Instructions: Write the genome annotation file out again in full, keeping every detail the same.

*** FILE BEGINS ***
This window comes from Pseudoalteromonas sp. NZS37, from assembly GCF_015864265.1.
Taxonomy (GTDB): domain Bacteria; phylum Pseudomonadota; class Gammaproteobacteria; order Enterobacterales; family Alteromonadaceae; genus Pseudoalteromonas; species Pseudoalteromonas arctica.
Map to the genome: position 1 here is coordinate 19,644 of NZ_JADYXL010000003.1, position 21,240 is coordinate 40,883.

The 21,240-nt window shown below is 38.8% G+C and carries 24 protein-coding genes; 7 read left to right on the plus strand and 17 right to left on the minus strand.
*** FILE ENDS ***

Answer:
This window comes from Pseudoalteromonas sp. NZS37, from assembly GCF_015864265.1.
Taxonomy (GTDB): domain Bacteria; phylum Pseudomonadota; class Gammaproteobacteria; order Enterobacterales; family Alteromonadaceae; genus Pseudoalteromonas; species Pseudoalteromonas arctica.
Map to the genome: position 1 here is coordinate 19,644 of NZ_JADYXL010000003.1, position 21,240 is coordinate 40,883.

The 21,240-nt window shown below is 38.8% G+C and carries 24 protein-coding genes; 7 read left to right on the plus strand and 17 right to left on the minus strand.